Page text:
Car won't start when temp drops.

1997 Plymouth Voyager Mini-Van 2.4
OK,
This is a stumper. In the summer and spring my car starts perfectly, but ONLY and I mean ONLY when the temp drops lower that lets say 50 then the
problem begins. I turn the key and absolutely nothing happens. I have to turn the ignition key off then back on like 50 times then the battery will kick in and the car will run fine. It is NOT the battery, it is NOT the starter and it is NOT the ignition switch. When the car does not start because of the I have to go outside, lift the hood and touch the battery with a wire my mecahnic wired direct to the starte to start the car.
Whatever the hell this is it is MOST DEF related to the temp. I am baffled.
Any help would be greatly appreciated!!!
Thanks in advance!!!
Josell
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Josell Paredes wrote:

Sounds to me like your starter solenoid contacts are shot. The jumper your mechanic put in bypasses several things in the string of things required to goose the starter - one of those things it bypasses is the solenoid.
The Denso/Nippondenso starters that Chrysler uses in a lot of its vehicles is known for this problem after some age/wear (starter operation becomes intermittent and/or temperature dependent due to worn solenoid contacts). Do a search - you can buy new contacts. A lot cheaper than a new starter/solenoid, which is what many places would try to sell you.
Oh - wait a minute - here's where I bought a new solenoid/plunger set for the starter solenoid in my '98 Concorde with Denso starter: http://www.partsamerica.com/ProductDetail.aspx?MfrCode=VLP&MfrPartNumber=ND34SOL
www.partsamerica is the parent company for regional parts stores Advance, Schucks, Kragen, Checker, and Murray's. Be aware though that the local stores don't stock and can't order this particular part (at least not my local Advance store) - you have to order off the partsamerica web site.
Same kit fits your Voyager. $13 plus shipping.
Bill Putney (To reply by e-mail, replace the last letter of the alphabet in my address with the letter 'x')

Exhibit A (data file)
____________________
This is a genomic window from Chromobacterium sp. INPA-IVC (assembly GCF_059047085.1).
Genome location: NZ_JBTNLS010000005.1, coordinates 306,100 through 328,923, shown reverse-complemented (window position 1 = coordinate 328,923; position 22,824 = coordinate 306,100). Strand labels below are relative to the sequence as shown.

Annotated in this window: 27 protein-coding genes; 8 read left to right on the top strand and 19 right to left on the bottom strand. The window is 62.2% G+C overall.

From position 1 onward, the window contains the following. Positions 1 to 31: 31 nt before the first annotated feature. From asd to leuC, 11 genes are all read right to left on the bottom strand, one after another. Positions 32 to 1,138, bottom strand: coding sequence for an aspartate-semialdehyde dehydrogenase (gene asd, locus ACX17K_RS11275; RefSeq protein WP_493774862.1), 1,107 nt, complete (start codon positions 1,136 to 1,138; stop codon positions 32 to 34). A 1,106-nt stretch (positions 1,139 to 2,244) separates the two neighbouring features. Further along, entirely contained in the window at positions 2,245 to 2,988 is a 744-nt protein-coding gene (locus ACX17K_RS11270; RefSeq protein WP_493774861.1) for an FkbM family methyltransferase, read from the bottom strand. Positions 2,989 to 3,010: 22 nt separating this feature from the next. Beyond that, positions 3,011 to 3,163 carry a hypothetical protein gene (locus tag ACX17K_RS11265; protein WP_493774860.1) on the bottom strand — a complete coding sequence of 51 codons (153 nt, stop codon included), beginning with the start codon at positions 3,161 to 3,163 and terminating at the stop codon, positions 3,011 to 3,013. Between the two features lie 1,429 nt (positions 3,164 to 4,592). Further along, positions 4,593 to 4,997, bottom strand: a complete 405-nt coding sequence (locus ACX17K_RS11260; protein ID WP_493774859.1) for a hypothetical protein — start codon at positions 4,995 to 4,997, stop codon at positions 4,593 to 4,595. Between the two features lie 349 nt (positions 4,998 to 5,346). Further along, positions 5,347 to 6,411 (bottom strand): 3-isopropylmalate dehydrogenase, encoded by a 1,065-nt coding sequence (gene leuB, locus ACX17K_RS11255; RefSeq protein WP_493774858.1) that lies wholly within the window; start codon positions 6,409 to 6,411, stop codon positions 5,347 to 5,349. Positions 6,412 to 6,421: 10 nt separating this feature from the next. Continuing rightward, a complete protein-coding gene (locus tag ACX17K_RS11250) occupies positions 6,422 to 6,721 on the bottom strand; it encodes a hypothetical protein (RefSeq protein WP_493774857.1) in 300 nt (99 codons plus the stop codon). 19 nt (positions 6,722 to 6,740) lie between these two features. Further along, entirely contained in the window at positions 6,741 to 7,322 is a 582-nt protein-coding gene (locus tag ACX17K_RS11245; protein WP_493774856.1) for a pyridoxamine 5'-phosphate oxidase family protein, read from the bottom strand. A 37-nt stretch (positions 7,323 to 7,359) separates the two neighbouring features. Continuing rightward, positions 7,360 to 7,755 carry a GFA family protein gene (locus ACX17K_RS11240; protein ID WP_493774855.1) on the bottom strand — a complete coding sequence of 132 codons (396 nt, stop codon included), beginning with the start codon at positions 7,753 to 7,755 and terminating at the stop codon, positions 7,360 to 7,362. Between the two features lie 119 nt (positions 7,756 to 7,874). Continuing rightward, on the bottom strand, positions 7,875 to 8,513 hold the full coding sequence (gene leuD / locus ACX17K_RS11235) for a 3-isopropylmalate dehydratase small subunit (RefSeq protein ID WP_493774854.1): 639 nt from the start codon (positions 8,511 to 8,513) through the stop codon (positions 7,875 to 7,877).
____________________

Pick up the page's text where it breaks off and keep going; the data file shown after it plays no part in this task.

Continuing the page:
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Would a mechanic have bypassed the solenoid? He'd need a pretty hefty wire to do that.
I'd suspect that if it's an automatic, it's one of the interlocks. If it's the neutral switch interlock, put the car in neutral when it won't start instead of Park and see if that works. Also, when it doesn't start, try moving the transmission shift lever and see if that starts it.
Hmm, did anyone install any aftermarket security hardware? You could have a bad connection there or a bad relay.
Mike
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baffled.
Obviously he is bypassing the Neutral Safety switch in the transmission. Have some who knows what they are doing take at look at the switch and fix it
Glenn Beasley Chrysler Tech
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maxpower wrote:

Glenn - Do we know that both the neutral switch and the solenoid contacts weren't bypasss with that one wire? Is not the behavior more like solenoid contacts?
Bill Putney (To reply by e-mail, replace the last letter of the alphabet in my address with the letter 'x')
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but
to
will
fix
If the contacts in the starter were the problem..... running a hot wire from B+ to the starter contact would still not allow the engine to start because the contacts are no good. . If the starter motor/contacts and the battery were good all he needs to do is run a wire from B+ to the starter solenoid to by pass the NSS. Plus the OP mentioned nothing about the Technician checking the NSS. That was just my opinion.
Glenn
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maxpower wrote:

My point was that maybe he bypassed the solenoid too - went straight from battery to the solenoid *output*/starter input (bypassing the solenoid contacts).
Bill Putney (To reply by e-mail, replace the last letter of the alphabet in my address with the letter 'x')
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Bill Putney wrote:

Hi...
That scenario should be easily identified by the gauge of wire used :)
Take care.
Ken
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Ken Weitzel wrote:

Yep. Mike and Glenn are probably right.
Bill Putney (To reply by e-mail, replace the last letter of the alphabet in my address with the letter 'x')
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It's just your starter solenoid not working. It may be the contacts, as somebody suggested, but it could also be the thickening up of some lube in the starter itself, making it hard to move.
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Joe wrote:

Ah oh!
Neutral switch: 2 votes Solenoid contacts: 2 votes.
Bill Putney (To reply by e-mail, replace the last letter of the alphabet in my address with the letter 'x')
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